Kim Trent, woman behind African American 490 Challenge

Kim Trent, a sexual assault survivor, had made it her mission to make sure Detroit’s rape victims are not forgotten

Stephanie Steinberg
The Detroit News
Kim Trent, left, president of the African American 490 Challenge, and Darci McConnell, group vice president, raised over $50,000 at R&B singer Erykah Badu’s Aug. 12 concert at Chene Park. The campaign’s goal is to get 11,341 unopened Detroit rape kits tested.

While dining at Supimo Pizzeria in Eastern Market, a woman approached Kim Trent and Wayne County Prosecutor Kym Worthy. They could tell she wanted to say something, but was holding back. Finally, the woman spoke.

“I just want to say thank you. You changed my life.”

The woman’s rape kit was among the first to be tested in a backlog of 11,341 unopened rape kits found seven years ago in Detroit. Her attacker was a serial rapist who was sent to prison after she pressed charges.

“This is someone who was not going to stop raping women,” says Trent, president of the African American 490 Challenge, a fundraising campaign to get the rape kits tested. “She said to me, ‘I’m more angry about my kit than I am about the rape now. The kit actually pissed me off more because I just feel like the people who should have protected me, abandoned me.’ ”

Trent was angry, too, and felt empowered to help the 11,340 other women, men and children whose rape kits collected dust on Detroit Police shelves for decades.

The native Detroiter has taken up causes from affirmative action to saving a black-owned book store from closing. The untested rape kits, however, hit close to home.

“When you talk about 11,341 kits not getting processed,” Trent pauses, shaking her head. “That makes a statement about how women are valued by our city.”

Elected to the Wayne State Board of Governors in 2012, Trent also is a policy associate for the Ann Arbor think tank Michigan Future Inc. She is the former southeast Michigan director for Gov. Jennifer Granholm; a former Detroit News reporter; wife to a man who cooks her breakfast every morning; mother to an 8-year-old son; and a sexual assault survivor, who, until speaking at a Take Back the Night event in April, suppressed her story for nearly 30 years.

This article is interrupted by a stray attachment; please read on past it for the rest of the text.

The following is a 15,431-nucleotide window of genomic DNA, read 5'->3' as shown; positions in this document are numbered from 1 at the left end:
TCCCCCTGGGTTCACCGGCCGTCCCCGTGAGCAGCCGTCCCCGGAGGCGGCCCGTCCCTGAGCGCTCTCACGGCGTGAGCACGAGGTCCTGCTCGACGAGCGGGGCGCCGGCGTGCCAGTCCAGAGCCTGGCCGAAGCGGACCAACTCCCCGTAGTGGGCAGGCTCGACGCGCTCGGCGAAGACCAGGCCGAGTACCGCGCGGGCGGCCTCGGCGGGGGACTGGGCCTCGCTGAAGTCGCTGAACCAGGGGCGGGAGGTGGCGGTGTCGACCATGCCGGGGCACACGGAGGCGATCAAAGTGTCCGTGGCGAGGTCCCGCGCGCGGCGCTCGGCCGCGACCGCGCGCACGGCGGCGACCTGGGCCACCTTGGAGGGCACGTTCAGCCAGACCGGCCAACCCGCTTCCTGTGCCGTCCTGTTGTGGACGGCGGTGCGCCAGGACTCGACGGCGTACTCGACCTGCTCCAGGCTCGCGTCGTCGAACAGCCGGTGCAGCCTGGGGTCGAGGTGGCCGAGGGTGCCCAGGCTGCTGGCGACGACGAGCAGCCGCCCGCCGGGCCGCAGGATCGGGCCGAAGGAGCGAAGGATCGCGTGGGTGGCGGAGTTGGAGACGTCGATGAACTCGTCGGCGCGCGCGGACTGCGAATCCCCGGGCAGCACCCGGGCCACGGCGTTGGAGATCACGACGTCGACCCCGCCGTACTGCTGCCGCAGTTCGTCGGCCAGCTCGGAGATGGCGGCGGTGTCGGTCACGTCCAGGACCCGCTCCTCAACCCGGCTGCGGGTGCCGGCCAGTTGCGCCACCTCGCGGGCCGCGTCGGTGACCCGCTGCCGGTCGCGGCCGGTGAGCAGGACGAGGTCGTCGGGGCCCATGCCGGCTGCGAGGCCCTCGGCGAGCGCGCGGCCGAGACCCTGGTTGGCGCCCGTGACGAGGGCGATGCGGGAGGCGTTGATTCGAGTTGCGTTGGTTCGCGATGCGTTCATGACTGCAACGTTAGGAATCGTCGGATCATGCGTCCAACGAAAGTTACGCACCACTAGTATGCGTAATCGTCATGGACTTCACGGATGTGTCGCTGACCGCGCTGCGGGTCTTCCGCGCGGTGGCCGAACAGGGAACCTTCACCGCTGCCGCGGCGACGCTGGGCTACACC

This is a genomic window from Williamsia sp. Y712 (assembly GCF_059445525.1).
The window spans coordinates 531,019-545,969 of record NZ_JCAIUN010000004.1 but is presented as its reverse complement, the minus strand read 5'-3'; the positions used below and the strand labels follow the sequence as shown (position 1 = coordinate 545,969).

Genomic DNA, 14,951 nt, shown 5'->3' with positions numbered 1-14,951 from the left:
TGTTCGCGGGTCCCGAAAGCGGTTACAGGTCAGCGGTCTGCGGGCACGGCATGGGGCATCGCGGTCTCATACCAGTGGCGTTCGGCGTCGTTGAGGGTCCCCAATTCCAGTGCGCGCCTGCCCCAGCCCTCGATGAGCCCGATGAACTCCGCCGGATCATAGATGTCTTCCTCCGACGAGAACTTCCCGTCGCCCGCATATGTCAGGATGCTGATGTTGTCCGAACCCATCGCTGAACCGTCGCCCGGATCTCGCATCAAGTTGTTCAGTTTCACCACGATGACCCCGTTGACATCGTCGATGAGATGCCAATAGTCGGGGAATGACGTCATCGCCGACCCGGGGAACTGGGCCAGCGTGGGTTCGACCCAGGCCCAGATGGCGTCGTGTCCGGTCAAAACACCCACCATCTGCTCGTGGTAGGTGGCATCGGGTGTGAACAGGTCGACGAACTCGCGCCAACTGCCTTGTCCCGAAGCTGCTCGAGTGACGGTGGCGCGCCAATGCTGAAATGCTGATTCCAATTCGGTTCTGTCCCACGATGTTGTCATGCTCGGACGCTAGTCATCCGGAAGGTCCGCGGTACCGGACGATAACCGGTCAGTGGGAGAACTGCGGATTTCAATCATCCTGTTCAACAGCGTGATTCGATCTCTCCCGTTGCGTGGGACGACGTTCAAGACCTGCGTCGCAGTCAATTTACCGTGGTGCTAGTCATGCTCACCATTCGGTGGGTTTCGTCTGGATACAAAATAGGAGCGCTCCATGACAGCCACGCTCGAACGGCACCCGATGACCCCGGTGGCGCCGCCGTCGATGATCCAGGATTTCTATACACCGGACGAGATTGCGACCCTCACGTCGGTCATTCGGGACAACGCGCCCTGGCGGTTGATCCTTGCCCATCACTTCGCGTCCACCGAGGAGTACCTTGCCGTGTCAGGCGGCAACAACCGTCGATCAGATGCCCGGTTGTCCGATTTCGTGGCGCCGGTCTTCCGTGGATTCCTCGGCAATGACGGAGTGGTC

“When she decides something is going to get done, no is not an option,” says author and former journalist Desiree Cooper.

Channeling anger into a cause

Peg Tallet, the Michigan Women’s Foundation chief community engagement officer, invited Trent to breakfast after the foundation, the Wayne County Prosecutor’s Office and Detroit Crime Commission kicked off Enough SAID (Enough Sexual Assault in Detroit) in January — a campaign to raise money to test the unopened rape kits found in 2009 and prosecute the perpetrators of the forgotten crimes.

Tallet wanted Trent to galvanize black women leaders around the issue and help raise money. Each kit costs $490 to test, but investigations require an estimated $10 million. At the time, Trent had a 6-year-old, a full-time job and sat on more boards than she could count. The cause was important, but she didn’t think she had the bandwidth to lead the charge.

Then she had a Facebook discussion about comedian Bill Cosby and the alleged sexual assault victims. And it got nasty.

“The way people were talking about the alleged victims was just disturbing,” says Trent, 47. “It spoke to real acceptance of rape culture in a way that was really jarring for me. These are people I like and respect that I was arguing with.”

Recounting the story between bites of fresh fruit at the Dime Store in Detroit, Trent, an Elmwood Park resident, says she decided to do something constructive with her emotions. “I do my best work when I’m angry,” she says.